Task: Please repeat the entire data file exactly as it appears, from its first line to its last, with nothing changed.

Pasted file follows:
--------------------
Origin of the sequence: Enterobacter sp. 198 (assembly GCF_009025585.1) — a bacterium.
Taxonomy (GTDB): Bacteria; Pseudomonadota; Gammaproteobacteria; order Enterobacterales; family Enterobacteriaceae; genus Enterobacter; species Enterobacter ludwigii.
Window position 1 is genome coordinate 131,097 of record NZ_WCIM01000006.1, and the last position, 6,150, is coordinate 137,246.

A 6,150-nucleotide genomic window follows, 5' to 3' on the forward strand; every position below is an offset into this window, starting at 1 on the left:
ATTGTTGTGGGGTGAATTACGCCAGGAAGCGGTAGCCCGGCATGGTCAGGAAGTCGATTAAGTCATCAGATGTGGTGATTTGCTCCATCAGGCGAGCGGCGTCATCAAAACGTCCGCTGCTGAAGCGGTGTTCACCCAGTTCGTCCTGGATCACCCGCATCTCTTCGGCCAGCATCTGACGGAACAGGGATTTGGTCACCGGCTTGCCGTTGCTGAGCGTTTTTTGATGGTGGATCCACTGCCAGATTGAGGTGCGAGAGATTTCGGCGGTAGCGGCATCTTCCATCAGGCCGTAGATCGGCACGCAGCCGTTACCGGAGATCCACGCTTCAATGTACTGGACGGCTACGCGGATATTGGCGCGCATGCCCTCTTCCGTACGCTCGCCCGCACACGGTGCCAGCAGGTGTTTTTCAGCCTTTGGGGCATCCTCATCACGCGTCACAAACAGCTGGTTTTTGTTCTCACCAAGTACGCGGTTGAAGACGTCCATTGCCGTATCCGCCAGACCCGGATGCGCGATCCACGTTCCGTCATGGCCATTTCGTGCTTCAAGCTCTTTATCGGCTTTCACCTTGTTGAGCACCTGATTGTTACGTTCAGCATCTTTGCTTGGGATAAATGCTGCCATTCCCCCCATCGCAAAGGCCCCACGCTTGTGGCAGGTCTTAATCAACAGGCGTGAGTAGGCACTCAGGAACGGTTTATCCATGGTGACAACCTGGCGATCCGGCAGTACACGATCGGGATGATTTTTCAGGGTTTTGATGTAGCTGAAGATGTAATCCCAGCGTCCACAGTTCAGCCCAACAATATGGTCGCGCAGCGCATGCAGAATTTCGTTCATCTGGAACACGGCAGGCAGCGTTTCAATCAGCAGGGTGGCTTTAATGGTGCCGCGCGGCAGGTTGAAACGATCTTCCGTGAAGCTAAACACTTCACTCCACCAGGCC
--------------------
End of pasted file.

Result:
Origin of the sequence: Enterobacter sp. 198 (assembly GCF_009025585.1) — a bacterium.
Taxonomy (GTDB): Bacteria; Pseudomonadota; Gammaproteobacteria; order Enterobacterales; family Enterobacteriaceae; genus Enterobacter; species Enterobacter ludwigii.
Window position 1 is genome coordinate 131,097 of record NZ_WCIM01000006.1, and the last position, 6,150, is coordinate 137,246.

A 6,150-nucleotide genomic window follows, 5' to 3' on the forward strand; every position below is an offset into this window, starting at 1 on the left:
ATTGTTGTGGGGTGAATTACGCCAGGAAGCGGTAGCCCGGCATGGTCAGGAAGTCGATTAAGTCATCAGATGTGGTGATTTGCTCCATCAGGCGAGCGGCGTCATCAAAACGTCCGCTGCTGAAGCGGTGTTCACCCAGTTCGTCCTGGATCACCCGCATCTCTTCGGCCAGCATCTGACGGAACAGGGATTTGGTCACCGGCTTGCCGTTGCTGAGCGTTTTTTGATGGTGGATCCACTGCCAGATTGAGGTGCGAGAGATTTCGGCGGTAGCGGCATCTTCCATCAGGCCGTAGATCGGCACGCAGCCGTTACCGGAGATCCACGCTTCAATGTACTGGACGGCTACGCGGATATTGGCGCGCATGCCCTCTTCCGTACGCTCGCCCGCACACGGTGCCAGCAGGTGTTTTTCAGCCTTTGGGGCATCCTCATCACGCGTCACAAACAGCTGGTTTTTGTTCTCACCAAGTACGCGGTTGAAGACGTCCATTGCCGTATCCGCCAGACCCGGATGCGCGATCCACGTTCCGTCATGGCCATTTCGTGCTTCAAGCTCTTTATCGGCTTTCACCTTGTTGAGCACCTGATTGTTACGTTCAGCATCTTTGCTTGGGATAAATGCTGCCATTCCCCCCATCGCAAAGGCCCCACGCTTGTGGCAGGTCTTAATCAACAGGCGTGAGTAGGCACTCAGGAACGGTTTATCCATGGTGACAACCTGGCGATCCGGCAGTACACGATCGGGATGATTTTTCAGGGTTTTGATGTAGCTGAAGATGTAATCCCAGCGTCCACAGTTCAGCCCAACAATATGGTCGCGCAGCGCATGCAGAATTTCGTTCATCTGGAACACGGCAGGCAGCGTTTCAATCAGCAGGGTGGCTTTAATGGTGCCGCGCGGCAGGTTGAAACGATCTTCCGTGAAGCTAAACACTTCACTCCACCAGGCC